The issue for Greece is all about whether it can beat tax evasion, or not

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The FT has a report on the visit of the new Greek finance minister, Yanis Varoufakis, to the UK yesterday.

Three comments leapt out. The first was this:

[T]here is still deep scepticism in many European capitals, in particular Berlin, about the new government’s brinkmanship and its calls for an end to austerity policies.

This was the second:

Mr Varoufakis said the government would maintain a primary budget surplus – after interest payments – of 1 to 1.5 per cent of gross domestic product, even if this meant Syriza, the leftwing party that dominates the ruling coalition, would not fulfil all the public spending promises on which it was elected.

And finally there was this:

Mr Varoufakis also said the government would target wealthy Greeks who had not paid their fair share of taxes during the nation’s six-year economic slump. “We want to prioritise going for the head of the fish, then go down to the tail,” he said.

The net effect of these comments is that Greece will, even under a left wing government, run its country for the benefit of its creditors. However, the assumption that underpins its ability to do so is that tax evasion can be beaten. And the governments of Europe do not, or as likely, do not want to believe that.

If the EU wanted to solve this crisis Greece has very clearly offered the mechanism for it to do  so. It can and will pay, it says, if it can. That is the best any creditor can hope for when they cannot liquidate the person who owes them money.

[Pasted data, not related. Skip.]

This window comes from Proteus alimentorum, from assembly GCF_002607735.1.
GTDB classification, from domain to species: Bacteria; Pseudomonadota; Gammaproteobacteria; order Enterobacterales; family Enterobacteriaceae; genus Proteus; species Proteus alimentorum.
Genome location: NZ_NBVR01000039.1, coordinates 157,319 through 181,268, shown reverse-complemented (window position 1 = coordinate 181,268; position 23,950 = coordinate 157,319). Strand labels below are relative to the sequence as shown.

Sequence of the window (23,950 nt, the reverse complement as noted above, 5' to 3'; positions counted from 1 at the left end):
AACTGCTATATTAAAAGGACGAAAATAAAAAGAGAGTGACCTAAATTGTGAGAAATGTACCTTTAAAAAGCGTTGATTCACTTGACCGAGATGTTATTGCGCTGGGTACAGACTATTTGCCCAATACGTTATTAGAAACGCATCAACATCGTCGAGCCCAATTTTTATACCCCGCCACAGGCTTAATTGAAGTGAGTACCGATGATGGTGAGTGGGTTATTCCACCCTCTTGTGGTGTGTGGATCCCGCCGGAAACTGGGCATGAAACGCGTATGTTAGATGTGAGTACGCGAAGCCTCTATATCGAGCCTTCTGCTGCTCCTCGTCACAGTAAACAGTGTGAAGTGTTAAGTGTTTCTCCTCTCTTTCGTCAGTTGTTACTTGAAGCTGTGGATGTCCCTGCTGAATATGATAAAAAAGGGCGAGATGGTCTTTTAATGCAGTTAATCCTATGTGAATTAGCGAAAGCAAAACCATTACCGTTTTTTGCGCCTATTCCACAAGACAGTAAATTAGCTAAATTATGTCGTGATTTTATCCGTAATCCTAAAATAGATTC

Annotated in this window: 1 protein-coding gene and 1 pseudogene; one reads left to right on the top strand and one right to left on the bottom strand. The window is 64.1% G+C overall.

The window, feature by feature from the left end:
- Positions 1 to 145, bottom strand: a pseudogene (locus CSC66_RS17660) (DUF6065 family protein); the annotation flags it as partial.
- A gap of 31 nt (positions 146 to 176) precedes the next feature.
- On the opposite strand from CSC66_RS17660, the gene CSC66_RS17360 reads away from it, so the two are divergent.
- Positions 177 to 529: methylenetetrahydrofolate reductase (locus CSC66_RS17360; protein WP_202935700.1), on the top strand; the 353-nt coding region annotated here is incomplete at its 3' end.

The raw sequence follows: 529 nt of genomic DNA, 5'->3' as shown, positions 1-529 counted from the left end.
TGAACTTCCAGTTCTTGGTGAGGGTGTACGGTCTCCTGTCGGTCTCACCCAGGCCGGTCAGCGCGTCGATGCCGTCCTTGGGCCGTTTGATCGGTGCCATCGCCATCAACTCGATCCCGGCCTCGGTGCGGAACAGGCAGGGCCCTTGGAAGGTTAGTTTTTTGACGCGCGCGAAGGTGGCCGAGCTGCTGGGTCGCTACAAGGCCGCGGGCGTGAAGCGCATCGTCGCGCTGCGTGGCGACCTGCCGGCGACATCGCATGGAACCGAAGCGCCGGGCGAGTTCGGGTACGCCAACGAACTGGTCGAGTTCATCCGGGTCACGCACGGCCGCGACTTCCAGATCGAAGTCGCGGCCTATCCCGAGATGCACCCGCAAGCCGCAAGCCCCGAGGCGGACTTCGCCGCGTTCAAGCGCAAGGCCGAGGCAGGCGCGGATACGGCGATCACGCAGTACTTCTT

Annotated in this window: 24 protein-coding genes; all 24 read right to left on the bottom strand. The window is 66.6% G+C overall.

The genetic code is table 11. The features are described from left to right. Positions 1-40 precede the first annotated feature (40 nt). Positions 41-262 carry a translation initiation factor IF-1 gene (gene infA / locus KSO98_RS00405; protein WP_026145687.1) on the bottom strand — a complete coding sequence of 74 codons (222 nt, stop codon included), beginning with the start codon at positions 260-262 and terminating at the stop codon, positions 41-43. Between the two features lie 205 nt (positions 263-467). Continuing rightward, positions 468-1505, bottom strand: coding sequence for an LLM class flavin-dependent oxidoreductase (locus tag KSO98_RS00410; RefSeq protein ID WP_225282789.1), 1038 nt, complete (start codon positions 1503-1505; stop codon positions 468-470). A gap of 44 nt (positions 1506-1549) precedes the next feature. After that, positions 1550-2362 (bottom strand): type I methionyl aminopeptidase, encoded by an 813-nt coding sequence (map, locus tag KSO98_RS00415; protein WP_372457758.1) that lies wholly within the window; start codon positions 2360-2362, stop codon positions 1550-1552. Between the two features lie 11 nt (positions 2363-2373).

But the fact is that Greece needs help to achieve this goal. That help will come in the form of the technical aid, and maybe long loan of personnel, required to help the Greek government collect the tax that is owed to it.

I have seen no mention of this issue of assistance to achieve this goal in any report, so far, but it seems to me that it is absolutely central to the debate to be had. Unless and until it is acknowledged that Greece (and other countries) need help to collect tax owing, and that a new international consensus to beat tax evasion is at the heart of making our economies work again, then progress on Greece, and on Spain and other countries to come, will not happen.

What is that technical assistance that is needed? First, a proper evaluation of the tax gaps of these countries is essential.

Then an analysis on an individual country basis of why the gap is occurring needs to be undertaken so that an effective plan to tackle the issues can be prepared.

At that point it is likely that technical assistance from other authorities with experience of tackling evasion may well be needed: a cross fertilisation of ideas is vital.

So too though is the loan of personnel. Sometimes it is essential that people from outside a country help it in the process of transforming a tax system to collect the tax owing. The reason for that is simply stated: outsiders are harder to corrupt in these situations because the do not face the same risk of future retribution for the actions they take.

There is, then, an answer for Greece, and it call comes down to tax. The question to the ECB then is now about whether or not it will help Greece collect the tax owing to it, or not. It's a straightforward question requiring a straightforward answer. I would love to think that the ECB will supply one, but that may be far too optimistic of me.